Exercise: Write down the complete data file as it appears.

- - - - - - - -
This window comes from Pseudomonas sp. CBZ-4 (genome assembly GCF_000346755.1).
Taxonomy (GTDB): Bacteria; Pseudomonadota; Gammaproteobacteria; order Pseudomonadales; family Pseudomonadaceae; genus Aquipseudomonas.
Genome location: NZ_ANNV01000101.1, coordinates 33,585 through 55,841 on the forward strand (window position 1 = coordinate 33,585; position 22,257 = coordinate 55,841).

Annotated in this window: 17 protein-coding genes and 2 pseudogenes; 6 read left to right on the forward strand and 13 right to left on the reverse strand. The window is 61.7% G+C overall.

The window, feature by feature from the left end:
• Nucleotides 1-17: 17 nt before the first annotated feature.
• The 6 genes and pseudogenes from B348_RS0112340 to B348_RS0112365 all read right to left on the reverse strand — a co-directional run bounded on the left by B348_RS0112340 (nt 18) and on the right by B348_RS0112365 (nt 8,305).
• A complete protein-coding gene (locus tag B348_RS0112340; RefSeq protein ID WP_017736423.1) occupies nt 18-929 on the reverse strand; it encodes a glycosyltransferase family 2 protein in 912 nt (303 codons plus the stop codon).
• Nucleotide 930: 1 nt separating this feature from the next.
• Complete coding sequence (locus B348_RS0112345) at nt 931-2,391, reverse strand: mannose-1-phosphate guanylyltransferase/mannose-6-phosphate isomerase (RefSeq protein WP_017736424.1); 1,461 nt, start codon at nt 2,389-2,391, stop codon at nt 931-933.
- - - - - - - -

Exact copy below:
This window comes from Pseudomonas sp. CBZ-4 (genome assembly GCF_000346755.1).
Taxonomy (GTDB): Bacteria; Pseudomonadota; Gammaproteobacteria; order Pseudomonadales; family Pseudomonadaceae; genus Aquipseudomonas.
Genome location: NZ_ANNV01000101.1, coordinates 33,585 through 55,841 on the forward strand (window position 1 = coordinate 33,585; position 22,257 = coordinate 55,841).

Annotated in this window: 17 protein-coding genes and 2 pseudogenes; 6 read left to right on the forward strand and 13 right to left on the reverse strand. The window is 61.7% G+C overall.

The window, feature by feature from the left end:
• Nucleotides 1-17: 17 nt before the first annotated feature.
• The 6 genes and pseudogenes from B348_RS0112340 to B348_RS0112365 all read right to left on the reverse strand — a co-directional run bounded on the left by B348_RS0112340 (nt 18) and on the right by B348_RS0112365 (nt 8,305).
• A complete protein-coding gene (locus tag B348_RS0112340; RefSeq protein ID WP_017736423.1) occupies nt 18-929 on the reverse strand; it encodes a glycosyltransferase family 2 protein in 912 nt (303 codons plus the stop codon).
• Nucleotide 930: 1 nt separating this feature from the next.
• Complete coding sequence (locus B348_RS0112345) at nt 931-2,391, reverse strand: mannose-1-phosphate guanylyltransferase/mannose-6-phosphate isomerase (RefSeq protein WP_017736424.1); 1,461 nt, start codon at nt 2,389-2,391, stop codon at nt 931-933.